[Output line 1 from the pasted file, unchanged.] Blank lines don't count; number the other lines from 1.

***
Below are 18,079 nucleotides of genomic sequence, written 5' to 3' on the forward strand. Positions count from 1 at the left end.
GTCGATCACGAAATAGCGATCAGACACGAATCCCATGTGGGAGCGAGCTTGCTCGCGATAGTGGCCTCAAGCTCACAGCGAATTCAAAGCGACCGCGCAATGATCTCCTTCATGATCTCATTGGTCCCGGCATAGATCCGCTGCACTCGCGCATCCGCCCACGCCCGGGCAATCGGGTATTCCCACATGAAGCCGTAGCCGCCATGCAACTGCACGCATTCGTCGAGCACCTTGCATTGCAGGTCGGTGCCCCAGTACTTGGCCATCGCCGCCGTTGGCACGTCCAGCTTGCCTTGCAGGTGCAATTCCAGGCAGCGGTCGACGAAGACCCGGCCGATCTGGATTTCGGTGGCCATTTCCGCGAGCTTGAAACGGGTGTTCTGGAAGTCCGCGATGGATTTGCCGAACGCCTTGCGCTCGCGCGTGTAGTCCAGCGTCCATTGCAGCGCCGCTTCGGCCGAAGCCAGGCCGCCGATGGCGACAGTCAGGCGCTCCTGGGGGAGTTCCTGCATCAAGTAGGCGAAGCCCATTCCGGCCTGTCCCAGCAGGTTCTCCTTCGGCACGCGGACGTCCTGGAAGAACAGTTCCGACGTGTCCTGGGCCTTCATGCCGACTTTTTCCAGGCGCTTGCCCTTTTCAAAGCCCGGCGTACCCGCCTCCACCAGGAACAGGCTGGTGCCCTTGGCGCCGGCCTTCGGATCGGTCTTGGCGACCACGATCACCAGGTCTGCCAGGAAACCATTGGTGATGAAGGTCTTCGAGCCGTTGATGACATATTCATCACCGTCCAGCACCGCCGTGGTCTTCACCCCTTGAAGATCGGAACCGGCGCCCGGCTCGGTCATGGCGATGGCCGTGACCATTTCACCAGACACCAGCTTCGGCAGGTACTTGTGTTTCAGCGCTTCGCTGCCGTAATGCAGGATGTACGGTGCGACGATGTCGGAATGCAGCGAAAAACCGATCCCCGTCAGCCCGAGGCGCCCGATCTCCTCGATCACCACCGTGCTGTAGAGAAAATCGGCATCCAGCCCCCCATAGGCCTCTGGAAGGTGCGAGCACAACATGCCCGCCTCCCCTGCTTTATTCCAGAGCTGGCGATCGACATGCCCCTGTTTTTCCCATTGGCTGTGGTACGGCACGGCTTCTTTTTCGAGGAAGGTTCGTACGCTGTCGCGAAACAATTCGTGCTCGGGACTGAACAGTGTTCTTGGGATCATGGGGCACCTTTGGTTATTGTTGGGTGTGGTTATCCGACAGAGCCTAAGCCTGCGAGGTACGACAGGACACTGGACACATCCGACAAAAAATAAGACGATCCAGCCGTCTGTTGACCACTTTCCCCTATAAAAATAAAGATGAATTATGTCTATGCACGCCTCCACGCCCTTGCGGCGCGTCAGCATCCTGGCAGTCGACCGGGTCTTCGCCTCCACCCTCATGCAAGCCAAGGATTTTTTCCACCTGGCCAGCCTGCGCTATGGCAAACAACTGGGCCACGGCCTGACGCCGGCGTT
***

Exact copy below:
Below are 18,079 nucleotides of genomic sequence, written 5' to 3' on the forward strand. Positions count from 1 at the left end.